What is it? Set 463

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Rob
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2690: Those are for picking up nuts and bolts etc you've dropped somewhere inaccessible.
2692: Rifle barrel
2694: For carrying those big round hay bales.
--
Dave Baker



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Dave Baker wrote:

Looks too short for a rifle , I'd say it's a pistol barrel . Most likely a .45 ACP . The angle of the photo hides the lug .
--
Snag
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Nope, not a .45
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says...

Or a logo from a James Bond movie.
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Sounds like a good answer but I haven't found any like it on the web

Close
Partially correct
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2689 incense holder for some really totally stoned dudes 2690, probably some picker uppers for a specialized industry. Beyond that, no ideas. 2691, yah got me chief. Might be a valve shut off tool, for some kind of valve? 2692. I know what you're thinking, punk. Was it five shots, or was it six? Now, the question you have to ask yourself. Are you feeling lucky, today? Punk? 2693, part of a gate latch, for a very large gate. 2694. Scoop for moving round bales of hay.
Christopher A. Young Learn more about Jesus www.lds.org .
Today's set has been posted:
http://55tools.blogspot.com /
Rob
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Rob H. wrote the following on 10/18/2012 4:13 AM (ET):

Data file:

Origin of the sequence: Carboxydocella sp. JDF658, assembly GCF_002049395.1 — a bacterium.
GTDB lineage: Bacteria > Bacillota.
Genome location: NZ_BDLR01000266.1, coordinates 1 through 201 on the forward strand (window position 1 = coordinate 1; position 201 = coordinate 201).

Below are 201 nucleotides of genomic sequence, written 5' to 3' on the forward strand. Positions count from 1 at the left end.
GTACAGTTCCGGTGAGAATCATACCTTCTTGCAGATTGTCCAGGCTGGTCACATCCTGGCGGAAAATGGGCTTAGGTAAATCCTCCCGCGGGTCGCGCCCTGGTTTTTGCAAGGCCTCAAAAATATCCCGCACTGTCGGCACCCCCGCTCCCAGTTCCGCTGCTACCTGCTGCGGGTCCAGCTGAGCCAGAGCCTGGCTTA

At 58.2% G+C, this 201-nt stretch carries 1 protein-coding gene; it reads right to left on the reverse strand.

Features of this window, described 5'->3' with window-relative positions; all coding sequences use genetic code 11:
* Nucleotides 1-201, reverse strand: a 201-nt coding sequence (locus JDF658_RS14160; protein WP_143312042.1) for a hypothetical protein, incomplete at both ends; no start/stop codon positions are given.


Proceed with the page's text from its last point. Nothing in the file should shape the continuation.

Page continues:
2689 - For cutting circles for sawing in wood.
2690 - Clamps or tweezers. Slide the fat parts down to close the points for gripping.
2692 - rifling in a gun barrel.
--
Bill
In Hamptonburgh, NY
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willshak wrote the following on 10/18/2012 8:24 AM (ET):

Ooops, meant 'marking' instead of cutting.

--
Bill
In Hamptonburgh, NY
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On 10/18/2012 4:13 AM, Rob H. wrote:

2690 For helping to make *wings* in fly tying--at least that's what the first and third tools look like to me. After 2 suitable pieces of feather are attached to the hook (those preferably taken from matched wings), one of these would grip the pair of feathers and the rest would be burnt off with a match leaving what looks like a pair of insect wings. However, I reserve the right to be entirely mistaken.
Bill
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On 10/18/2012 9:52 AM, Bill wrote:

This shows the tools I was thinking of: http://flyanglersonline.com/flytying/tyingtips/part187.php
Maybe the posted ones are merely for picking things up....
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"Rob H." wrote in message
Today's set has been posted:
http://55tools.blogspot.com /
Rob
2689 Cribbage board?
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On Thu, 18 Oct 2012 04:13:17 -0400

Item 2693 is an automatic hitch for wagons. When set you can just push/back into the wagon and it automatically grabs the pin. Add a rope to the trip lever and the wagon can be released without having to get down and pull the pin.
I assume you have the patent number already? If not I'll post it...
--
Leon Fisk
Grand Rapids MI/Zone 5b
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Correct. Yes, I have the patent for it but thanks for the offer.
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2690 Over 60 years ago, when repairing a radio, from time-to-time, it was necessary to get a nut into a difficult position to get a screw started from the other side of a panel. Tools like these were used by very well-equipped people. I used a stick with gum, wax or tape.
On 10/18/2012 4:13 AM, Rob H. wrote:

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    Posting from rec.crafts.metalworking as always